School Struggles

I was lulled into a false sense of security when Ollie started school. For the first couple of weeks he skipped into school with a bright smile on his face, telling me to leave when I was hovering anxiously to make sure he was alright.

And I smiled to myself, looking forward to a bright future of days with hot cups of tea and time to read and blog.

But, after the novelty of going to school had passed, things began to go downhill. Fast.

It seems like hardly a week goes by when Ollie doesn't refuse to walk into school with his friends.

We arrive in the playground and he hurries to stand at the front of the line. Depending on his mood, he might interact with his school friends and teachers, but he doesn't like me to go far. Then the whistle goes and he just refuses to walk into class. He won't go in holding his teachers hand, he won't walk in. He says he just wants to go home and be with Mummy.

I expected a period of adjustment after Ollie starting school, but the truth is, after the brief success it has felt like both he and I are struggling with the changes. On the days he cries and refuses to line up and walk in with his class mates, I'll pick him up and carry him, struggling and flailing, into his classroom where I have to put him down and nearly run out of the door, closing it behind me to stop him from running after me.

And I get home and I cry. Because as much as he doesn't want to be in school, I really miss him when he's away.

I'm still not used to having all the time to myself during the day, and I've been feeling down, depressed, lacking motivation and missing the structure of a stricter working routine. I crave the peace and quiet when the children are here and yet it feels so oppressive when they are gone. I feel like I'm worth little more than a housekeeper who shepherds the children to and from school, like I don't have a purpose beyond that.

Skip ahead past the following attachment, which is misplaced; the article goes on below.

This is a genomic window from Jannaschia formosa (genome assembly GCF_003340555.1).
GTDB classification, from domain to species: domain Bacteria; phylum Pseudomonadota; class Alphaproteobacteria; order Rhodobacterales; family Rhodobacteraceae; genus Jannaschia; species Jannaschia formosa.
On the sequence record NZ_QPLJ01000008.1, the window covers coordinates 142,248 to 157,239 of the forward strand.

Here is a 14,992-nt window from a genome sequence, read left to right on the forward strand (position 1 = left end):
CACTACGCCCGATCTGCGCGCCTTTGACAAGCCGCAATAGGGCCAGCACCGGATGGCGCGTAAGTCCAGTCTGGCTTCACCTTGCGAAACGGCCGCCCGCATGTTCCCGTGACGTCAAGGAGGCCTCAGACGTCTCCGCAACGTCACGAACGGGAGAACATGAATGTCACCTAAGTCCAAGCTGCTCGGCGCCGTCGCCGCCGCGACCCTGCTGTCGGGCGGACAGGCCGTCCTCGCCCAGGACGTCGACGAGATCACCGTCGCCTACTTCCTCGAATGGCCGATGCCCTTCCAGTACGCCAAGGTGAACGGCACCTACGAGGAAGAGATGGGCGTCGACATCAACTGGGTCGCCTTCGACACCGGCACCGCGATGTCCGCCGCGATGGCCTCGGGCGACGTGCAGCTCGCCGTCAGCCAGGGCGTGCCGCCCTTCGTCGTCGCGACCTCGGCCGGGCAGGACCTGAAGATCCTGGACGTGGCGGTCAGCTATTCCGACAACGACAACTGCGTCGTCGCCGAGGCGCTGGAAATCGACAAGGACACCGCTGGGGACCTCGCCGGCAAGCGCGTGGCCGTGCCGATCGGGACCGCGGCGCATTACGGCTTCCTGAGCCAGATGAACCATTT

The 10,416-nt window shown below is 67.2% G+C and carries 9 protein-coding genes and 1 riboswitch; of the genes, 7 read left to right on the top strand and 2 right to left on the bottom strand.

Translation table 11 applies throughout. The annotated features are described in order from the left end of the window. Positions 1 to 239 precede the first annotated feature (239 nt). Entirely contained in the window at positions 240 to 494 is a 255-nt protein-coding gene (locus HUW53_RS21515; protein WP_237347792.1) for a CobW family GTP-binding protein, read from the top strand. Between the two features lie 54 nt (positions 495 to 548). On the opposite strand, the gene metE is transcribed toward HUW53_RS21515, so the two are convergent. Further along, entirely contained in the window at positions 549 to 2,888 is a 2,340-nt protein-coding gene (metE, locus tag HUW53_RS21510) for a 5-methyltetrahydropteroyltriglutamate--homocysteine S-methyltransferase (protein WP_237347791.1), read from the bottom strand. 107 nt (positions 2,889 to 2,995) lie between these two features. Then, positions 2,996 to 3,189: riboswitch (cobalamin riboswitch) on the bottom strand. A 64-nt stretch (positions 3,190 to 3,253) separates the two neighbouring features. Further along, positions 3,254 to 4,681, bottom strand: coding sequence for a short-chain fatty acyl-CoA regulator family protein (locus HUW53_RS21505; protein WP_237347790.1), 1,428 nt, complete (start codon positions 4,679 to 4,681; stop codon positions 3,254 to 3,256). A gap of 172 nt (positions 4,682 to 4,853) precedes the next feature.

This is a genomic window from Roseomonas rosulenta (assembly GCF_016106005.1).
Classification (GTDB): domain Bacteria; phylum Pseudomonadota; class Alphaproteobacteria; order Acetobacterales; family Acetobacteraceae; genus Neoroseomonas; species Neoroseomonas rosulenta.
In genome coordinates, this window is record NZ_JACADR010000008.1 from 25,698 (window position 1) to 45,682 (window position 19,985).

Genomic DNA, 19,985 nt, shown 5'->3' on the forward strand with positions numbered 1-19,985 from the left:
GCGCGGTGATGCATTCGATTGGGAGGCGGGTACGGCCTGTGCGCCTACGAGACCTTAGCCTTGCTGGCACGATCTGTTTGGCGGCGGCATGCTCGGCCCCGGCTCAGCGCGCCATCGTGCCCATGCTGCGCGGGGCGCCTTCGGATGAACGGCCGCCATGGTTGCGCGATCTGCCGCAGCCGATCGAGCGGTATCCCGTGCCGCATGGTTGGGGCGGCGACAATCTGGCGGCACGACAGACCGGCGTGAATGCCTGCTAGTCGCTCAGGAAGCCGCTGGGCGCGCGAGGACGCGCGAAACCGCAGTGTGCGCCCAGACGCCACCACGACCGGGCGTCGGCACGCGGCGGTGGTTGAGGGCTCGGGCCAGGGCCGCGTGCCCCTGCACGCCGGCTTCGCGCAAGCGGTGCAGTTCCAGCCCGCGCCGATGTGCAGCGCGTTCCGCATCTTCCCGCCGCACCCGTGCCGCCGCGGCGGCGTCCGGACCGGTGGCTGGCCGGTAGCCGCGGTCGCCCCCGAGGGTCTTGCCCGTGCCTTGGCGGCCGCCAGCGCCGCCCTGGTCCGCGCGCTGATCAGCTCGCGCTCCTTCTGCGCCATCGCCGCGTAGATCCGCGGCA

My only routine or sense of passing time is the school run.

And one of the hardest things is, as soon as I pick Ollie up he's tired and throwing tantrums, stroppy and headstrong and I feel my own temper fraying around the edges.

Having two children leaving school, hungry and overexcited, tired and sensitive, is ridiculously harder than I thought it would be. I miss them so much when they're not around that I can't wait to meet them and give them a hug, always one of the first parents at the school gate, wondering what how their day has gone.

Only to walk home ten minutes later, feeling stressed and pressured, wondering what on earth I'm doing wrong as Ollie screeches at me for not letting him have a biscuit, or Lily stomps her feet and shouts with her friends over something small and petty. We get home and the demands hit me at once, food, drink, television, toys, dinner, reading, bathtime, teeth, pyjamas, stories and bed.

I live for the moments I spend with my kids and so, no matter how natural it is for them to be tired and demanding, it can feel like a bit of a kick in the teeth. Like I'm doing something wrong.

I feel lost.

It's hard to explain, but it's like I'm not myself in any situation. I would say that I was robotic or that I was on autopilot except that I'm overflowing with thoughts and feelings instead of walking around like a zombie.

Does that make sense?

I think I'm struggling with Ollie starting school just as much as he is. Maybe his behaviour is even my fault because he's picked up on my feelings? I have no idea.

Who am I now that I'm not the Mummy of a pre-schooler? What do I do when my children aren't home but I can't work because I need to be around for them? (Don't get me started on childcare).

I just want to find myself again before this depression sucks me in even further. I want to have some purpose to my day, a focus for me during the day when the children at school that will keep me to a structure and make me feel like more than a maid. And a pretty rubbish maid at that. Whoops.

In the meantime, I'm clearing the weekends for Ollie and I. I want to spend that bit more time with him. Indeed, I want to spend a bit more quality time with both him and Lily, whilst also trying to leave some precious space for myself, maybe to nap or something... I want to be me, Stephanie Kirsch, happy mummy of two happy school children. Am I asking for too much?

*And, lastly, I'm not moaning. Nor do I want to make out that everything is bad. It's far from it. I know that most of the time my kids are both lovely and I'm an immensely proud Mum. I guess it's just hard to face these school struggles and the adjustment is taking longer for all of us than I would have thought.*
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